Spanking the Dragon.
Should I assume HOW TO TRAIN YOUR DRAGON is a sex manual on controlling premature ejaculation? Oh, a cartoon about a Viking boy that learns understanding and tolerance after befriending a dragon. (Still, that blond chick’s pretty hot for a cartoon; ‘scuse me while I train my dragon…) TRAIN YOUR DRAGON is Dreamworks, but like the greatest Pixar productions, it has heart and soul. And fire.
Young Viking Hiccup (voiced by Jay Baruchel) lives on the faraway island of Berk, which is regularly terrorized by dragons. Consequently, all the Vikings are geared towards defending themselves against the winged, fire-breathing invaders. All except Hiccup, who would rather invent things.
During a dragon raid one night, with one of his inventions – a giant slingshot – Hiccup shoots down a Night Fury (a fierce mythic dragon that none have actually seen). No one believes him. The next day, unbeknownst to his village, he finds the injured Night Fury and tends to its recovery. All the while wondering why these apparently faithful, intelligent creatures are so maligned.
The dragon, which Hiccup dubs Toothless, is a cross between a dog and an axolotl, jet-black, cute, expressive. To mend Toothless’s damaged tail from Hiccup’s slingshot, Hiccup designs a mechanical tail rudder, and together they learn to fly again, as dragon and rider. A montage of the boy and dragon growing closer, yet still distrusting of each other, with funny little vignettes showing off Toothless’s vast array of emotions, until one day – a spark of magic – Hiccup puts his hand out tentatively and Toothless moves his face forward into it. A “moment” between them – then Toothless pulls away. Excellent.
The film is filled with moments like this that catch us off guard. Hiccup’s father is Chief Stoik the Vast (the unmistakable brogue of Gerard Butler), who laments that Hiccup is a girlyman, pushing him into Dragon Academy to learn how to battle dragons, taught by blacksmith Gobber (Craig Ferguson, two steps further than Butler into indistinguishable brogue). Hiccup does want to make his father proud, but in a way that his father cannot grasp – he wants to show the village that dragons can be their allies.
This leads to another “moment” that sparkles. Hiccup discovers why the dragons raid the island intermittently – to pay tribute in food and livestock to an ominous presence on another island. Stoik discovers that island of dragons and plans to raid it – to kill all the dragons at their source – against Hiccup’s pleas and warnings. During this argument, Stoik proclaims, “You’re not my son!” and storms outside, with a look of resolve on his face as he strides to organize the raid, tempered with a sudden fleeting disconsolate look that says in wordless anguish, “What have I done?” For a brief second, his eyes are bereft, shocked at the soul-crushing insult he himself visited upon his only son, then he flenses that “weakness” for the task at hand. An amazing moment! That cartoon deserves a Golden Globe!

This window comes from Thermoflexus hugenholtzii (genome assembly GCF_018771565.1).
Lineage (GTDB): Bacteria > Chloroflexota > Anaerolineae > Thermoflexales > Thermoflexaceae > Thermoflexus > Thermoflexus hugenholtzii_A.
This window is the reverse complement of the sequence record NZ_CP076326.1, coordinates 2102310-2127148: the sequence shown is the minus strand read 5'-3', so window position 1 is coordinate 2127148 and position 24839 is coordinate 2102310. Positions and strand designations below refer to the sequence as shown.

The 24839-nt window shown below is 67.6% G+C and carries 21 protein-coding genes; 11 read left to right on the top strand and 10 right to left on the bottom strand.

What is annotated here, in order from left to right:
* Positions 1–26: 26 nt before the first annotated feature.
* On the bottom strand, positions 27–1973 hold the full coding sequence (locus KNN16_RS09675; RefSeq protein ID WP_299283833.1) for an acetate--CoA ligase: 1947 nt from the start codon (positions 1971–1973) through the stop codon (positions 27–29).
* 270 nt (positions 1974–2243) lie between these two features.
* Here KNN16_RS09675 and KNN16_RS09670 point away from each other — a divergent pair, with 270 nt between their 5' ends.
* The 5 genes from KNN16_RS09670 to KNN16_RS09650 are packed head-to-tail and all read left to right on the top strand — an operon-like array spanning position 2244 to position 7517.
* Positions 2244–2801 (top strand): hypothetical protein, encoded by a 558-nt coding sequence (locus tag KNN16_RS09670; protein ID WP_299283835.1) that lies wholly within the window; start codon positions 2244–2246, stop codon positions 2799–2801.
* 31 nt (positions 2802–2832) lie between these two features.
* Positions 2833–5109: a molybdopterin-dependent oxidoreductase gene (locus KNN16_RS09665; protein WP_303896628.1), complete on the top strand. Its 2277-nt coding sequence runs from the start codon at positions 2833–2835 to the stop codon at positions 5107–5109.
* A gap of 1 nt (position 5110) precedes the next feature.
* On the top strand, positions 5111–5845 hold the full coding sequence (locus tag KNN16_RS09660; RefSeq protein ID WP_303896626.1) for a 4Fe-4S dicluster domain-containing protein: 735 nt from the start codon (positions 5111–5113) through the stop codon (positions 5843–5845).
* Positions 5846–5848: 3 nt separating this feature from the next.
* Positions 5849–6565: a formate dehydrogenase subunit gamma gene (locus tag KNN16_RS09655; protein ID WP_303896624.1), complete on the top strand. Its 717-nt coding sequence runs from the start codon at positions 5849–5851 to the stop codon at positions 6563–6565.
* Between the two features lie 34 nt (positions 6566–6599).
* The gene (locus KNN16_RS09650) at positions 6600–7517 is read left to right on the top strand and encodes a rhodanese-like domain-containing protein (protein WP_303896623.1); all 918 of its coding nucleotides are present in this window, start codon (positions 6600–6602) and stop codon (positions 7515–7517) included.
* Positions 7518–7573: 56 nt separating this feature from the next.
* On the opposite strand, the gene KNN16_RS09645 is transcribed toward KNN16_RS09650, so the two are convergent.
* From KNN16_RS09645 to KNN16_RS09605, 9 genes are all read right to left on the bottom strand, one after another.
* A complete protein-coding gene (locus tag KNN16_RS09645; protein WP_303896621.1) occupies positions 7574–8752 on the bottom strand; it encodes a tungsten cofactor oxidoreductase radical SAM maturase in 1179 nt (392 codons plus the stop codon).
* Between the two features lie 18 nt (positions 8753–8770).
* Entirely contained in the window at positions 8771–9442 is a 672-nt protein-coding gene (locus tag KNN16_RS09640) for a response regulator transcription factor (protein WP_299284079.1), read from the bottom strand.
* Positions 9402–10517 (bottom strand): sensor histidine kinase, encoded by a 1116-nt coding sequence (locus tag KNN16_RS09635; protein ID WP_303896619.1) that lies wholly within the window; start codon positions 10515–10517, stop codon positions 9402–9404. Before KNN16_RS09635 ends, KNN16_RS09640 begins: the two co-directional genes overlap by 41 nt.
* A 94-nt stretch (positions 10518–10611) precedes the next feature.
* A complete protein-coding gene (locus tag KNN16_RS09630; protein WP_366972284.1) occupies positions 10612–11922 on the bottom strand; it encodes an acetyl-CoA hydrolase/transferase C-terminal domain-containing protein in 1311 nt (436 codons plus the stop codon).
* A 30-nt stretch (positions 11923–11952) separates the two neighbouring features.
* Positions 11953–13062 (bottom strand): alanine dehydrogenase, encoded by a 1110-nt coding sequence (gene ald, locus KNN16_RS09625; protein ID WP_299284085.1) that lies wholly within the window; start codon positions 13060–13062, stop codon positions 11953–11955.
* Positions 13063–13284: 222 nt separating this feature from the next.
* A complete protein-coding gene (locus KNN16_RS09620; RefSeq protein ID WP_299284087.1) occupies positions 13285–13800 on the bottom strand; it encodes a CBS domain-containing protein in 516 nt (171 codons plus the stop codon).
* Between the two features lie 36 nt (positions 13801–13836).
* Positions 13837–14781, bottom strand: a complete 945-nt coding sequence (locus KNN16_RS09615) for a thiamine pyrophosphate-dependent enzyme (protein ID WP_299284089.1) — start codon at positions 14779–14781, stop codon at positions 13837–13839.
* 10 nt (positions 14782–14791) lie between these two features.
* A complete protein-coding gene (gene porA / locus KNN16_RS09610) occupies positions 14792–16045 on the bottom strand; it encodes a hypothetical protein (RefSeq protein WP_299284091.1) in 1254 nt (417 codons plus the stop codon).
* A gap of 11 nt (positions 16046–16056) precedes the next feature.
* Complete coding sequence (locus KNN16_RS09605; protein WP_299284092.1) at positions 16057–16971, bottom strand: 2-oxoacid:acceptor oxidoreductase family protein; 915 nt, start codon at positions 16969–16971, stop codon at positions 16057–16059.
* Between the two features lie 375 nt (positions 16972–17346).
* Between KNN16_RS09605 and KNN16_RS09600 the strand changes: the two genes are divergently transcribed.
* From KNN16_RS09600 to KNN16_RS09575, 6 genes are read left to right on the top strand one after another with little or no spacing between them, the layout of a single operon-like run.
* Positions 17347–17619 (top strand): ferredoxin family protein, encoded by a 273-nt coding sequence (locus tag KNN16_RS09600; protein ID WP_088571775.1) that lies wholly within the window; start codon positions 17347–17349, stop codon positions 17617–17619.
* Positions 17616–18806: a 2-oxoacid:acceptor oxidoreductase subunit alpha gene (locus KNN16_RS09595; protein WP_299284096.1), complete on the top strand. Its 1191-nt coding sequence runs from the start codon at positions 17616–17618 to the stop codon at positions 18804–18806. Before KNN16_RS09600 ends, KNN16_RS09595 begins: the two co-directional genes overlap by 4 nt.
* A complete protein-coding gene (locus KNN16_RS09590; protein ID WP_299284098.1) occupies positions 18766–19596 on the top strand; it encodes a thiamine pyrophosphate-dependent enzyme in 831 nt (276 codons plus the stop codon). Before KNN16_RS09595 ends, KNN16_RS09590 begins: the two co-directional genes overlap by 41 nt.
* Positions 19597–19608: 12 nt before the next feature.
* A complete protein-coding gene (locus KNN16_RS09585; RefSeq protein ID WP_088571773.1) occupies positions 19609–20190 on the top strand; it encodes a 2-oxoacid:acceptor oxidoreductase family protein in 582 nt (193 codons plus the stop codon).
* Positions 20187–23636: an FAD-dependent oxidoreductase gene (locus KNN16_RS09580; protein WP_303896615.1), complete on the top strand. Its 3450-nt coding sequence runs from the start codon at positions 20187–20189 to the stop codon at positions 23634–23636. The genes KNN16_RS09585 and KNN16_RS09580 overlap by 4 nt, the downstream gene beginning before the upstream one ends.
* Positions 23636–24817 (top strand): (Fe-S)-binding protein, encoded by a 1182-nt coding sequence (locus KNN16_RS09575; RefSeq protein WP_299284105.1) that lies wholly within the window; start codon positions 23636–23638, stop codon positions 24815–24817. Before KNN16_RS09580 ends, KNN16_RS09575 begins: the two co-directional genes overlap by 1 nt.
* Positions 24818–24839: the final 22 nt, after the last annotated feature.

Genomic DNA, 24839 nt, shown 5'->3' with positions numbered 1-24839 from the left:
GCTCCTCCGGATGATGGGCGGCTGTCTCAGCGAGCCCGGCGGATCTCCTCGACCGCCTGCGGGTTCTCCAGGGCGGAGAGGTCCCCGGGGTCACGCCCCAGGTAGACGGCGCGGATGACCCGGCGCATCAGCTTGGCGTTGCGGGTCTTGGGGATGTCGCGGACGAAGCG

Hiccup’s crush is blond, blue-eyed warrior chick Astrid (America Ferrera), but she’s only interested in slaying dragons. (Do we refer to that sex manual for this psychological allegory?) The clique of friends is voiced by various comedians: Jonah Hill, Christopher Mintz-Plasse, T.J. Miller, Kristen Wiig.
The key to the movie is voiced inadvertently by one of the Viking boys, who muses, “Imagine if you could get into a dragon’s head, then you could destroy it from the inside!” Not realizing that once you get into someone’s head, you gain understanding of their point of view. TRAIN YOUR DRAGON (from the book by Cressida Cowell) is all about Hiccup getting into his dragon’s head, assimilating dragon culture so well that, in the final battle, he leads a force of kids-on-dragons – dragons that used to be considered expendable training animals for them to slay.
The dragon designs are all extreme heads and torsos and colors, a combination of Sendak’s Where The Wild Things Are and medieval hallucination.
In the grand tradition of gigantic monsters – the Kraken, the Rancor, the Balrog – the sinister king dragon is a massive masterwork of ferocious design, and the final battle is a nail-biting, emotional fracas.
TRAIN YOUR DRAGON does follow a predictable story arc – until its last scene, where it once again shocks us with its brave story decision. Tears may edge your eyes as Hiccup wakes after the final battle. With a prosthetic foot, created by the blacksmith, created to slot into his dragon harness. Toothless helps him walk. Not only does this scene perfectly balance the scenes where Hiccup helped Toothless with the prosthetic tail rudder, it also highlights a very modern solution. Whereas we are used to heroes always concluding a battle with maybe a cut above their right eye (cough–Bruce Willis) or an arm in a sling (cough–DIRTY DOZEN) – all healable wounds – this movie opens our minds to the acceptance of a hero crippled for life, yet making the best of it!
Thankfully, his dragon was untouched.